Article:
Disabled by bungled repair work more tan three years ago, Duke Energy's Crystal River nuclear power plant will not be reactivated, company officials have concluded.
The plant in Citrus County on Florida's west coast will become he first in the Southeastern U. S. to close.
Four coal-fired generators will remain in place at the Crystal River site and the company is considering whether to build a new natural gas generator to replace the energy that the 900-megawatt CR3 nuke has produced since it opened in 1977.
Researchers at the Texas Transportation Institute have quantified what most South Florida drivers already know deep in their guts: they are wasting more time, money and gasoline than ever sitting in worsening traffic.
The World AIDS Museum is in search of a permanent home and it's hoping to set up shop in the Fort Lauderdale area. Organizers have their eye specifically on Wilton Manors, a neighborhood with an active LGBT community.
Fort Lauderdale-Hollywood International will increase its capacity for yearly takeoffs and landings by more than 50 percent once its new runway goes live 20 months from now.
But it's going to be tricky in the meantime. Building the new runway will require closing one of the airport's two existing runways and that will expose flights and travelers to the risk of unforeseen -- and possibly lengthy -- delays.
Will stopping Mexican tomatoes at the border raise tomato prices prohibitively for American consumers?
An importers group predicted recently that if the 1996 tomato agreement with Mexico is terminated, tomatoes could rise to $5 a pound in American supermarkets. Florida growers now say that's a scare tactic by interest groups who favor Mexican imports. "Under no circumstances will this be true," said Edward Beckman, president of Certified Greenhouse Farmers.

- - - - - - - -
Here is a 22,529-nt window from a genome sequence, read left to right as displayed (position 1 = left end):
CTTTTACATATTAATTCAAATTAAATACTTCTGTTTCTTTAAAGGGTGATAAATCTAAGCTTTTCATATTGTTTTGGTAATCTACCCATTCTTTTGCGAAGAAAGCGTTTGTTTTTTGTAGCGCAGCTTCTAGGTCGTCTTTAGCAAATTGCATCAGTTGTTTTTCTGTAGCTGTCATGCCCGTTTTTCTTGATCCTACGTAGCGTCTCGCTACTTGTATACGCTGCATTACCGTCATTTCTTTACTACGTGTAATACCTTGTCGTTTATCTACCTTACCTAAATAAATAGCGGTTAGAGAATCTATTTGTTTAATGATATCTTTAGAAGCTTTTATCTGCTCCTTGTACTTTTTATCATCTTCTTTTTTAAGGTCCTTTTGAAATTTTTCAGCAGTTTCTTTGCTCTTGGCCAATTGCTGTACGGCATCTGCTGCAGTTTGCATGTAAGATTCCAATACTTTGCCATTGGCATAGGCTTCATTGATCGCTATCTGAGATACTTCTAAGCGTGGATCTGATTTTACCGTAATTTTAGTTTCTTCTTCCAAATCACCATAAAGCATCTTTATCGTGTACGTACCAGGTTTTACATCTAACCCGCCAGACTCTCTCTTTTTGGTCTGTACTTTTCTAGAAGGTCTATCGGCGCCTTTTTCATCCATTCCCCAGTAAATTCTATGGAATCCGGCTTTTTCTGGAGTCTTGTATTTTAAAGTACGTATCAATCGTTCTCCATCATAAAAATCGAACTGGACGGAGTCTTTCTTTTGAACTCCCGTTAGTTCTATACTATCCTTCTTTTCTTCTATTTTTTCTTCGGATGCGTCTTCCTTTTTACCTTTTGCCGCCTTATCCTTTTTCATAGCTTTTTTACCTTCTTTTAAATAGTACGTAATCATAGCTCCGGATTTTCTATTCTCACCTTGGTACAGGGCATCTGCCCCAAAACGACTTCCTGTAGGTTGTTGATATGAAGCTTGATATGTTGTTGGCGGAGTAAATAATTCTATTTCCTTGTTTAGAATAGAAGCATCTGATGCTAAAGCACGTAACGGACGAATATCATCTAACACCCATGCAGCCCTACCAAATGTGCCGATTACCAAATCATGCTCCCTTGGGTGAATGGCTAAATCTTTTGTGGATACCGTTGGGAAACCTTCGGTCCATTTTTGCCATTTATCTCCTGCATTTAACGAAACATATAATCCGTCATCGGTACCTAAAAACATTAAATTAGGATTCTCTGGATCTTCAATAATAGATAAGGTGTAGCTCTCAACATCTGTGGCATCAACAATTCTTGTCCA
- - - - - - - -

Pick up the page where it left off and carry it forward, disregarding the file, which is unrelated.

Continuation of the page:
THE PATH IS THE PROBLEM: University of Miami law professor David Abraham (inset) says Sen. Marco Rubio's path to citizenship for illegals, tough as it is, may still be too much for the Tea Party to accept.
Now that a group of key senators and the president have proposed their plans for immigration reform, what would some of the proposed changes mean to South Florida's unique immigrant communities? We hear from University of Miami immigration law specialist David Abraham.
Black residents of Broward County are much more likely than whites or Hispanics to experience infant mortality, obesity or HIV/AIDS, according to an alarming new report from the Urban League, and nobody should try to blame the results on poor lifestyle choices .
According to the Urban League's Danielle Doss-Brown, it's unarguably the result of poverty and lack of access to insurance and health care. Complicating it is a shortage of sources of healthy food in many black communities.
The toughest child abuse reporting law in the nation went into effect in Florida last October.
It used to be that only parents or caregivers suspected of abuse had to be reported.
Now, anyone who suspects a child is being abused or neglected is required to report it regardless of the suspect. Failure to do so could lead to a felony charge resulting in a five year prison sentence and a $5,000 fine.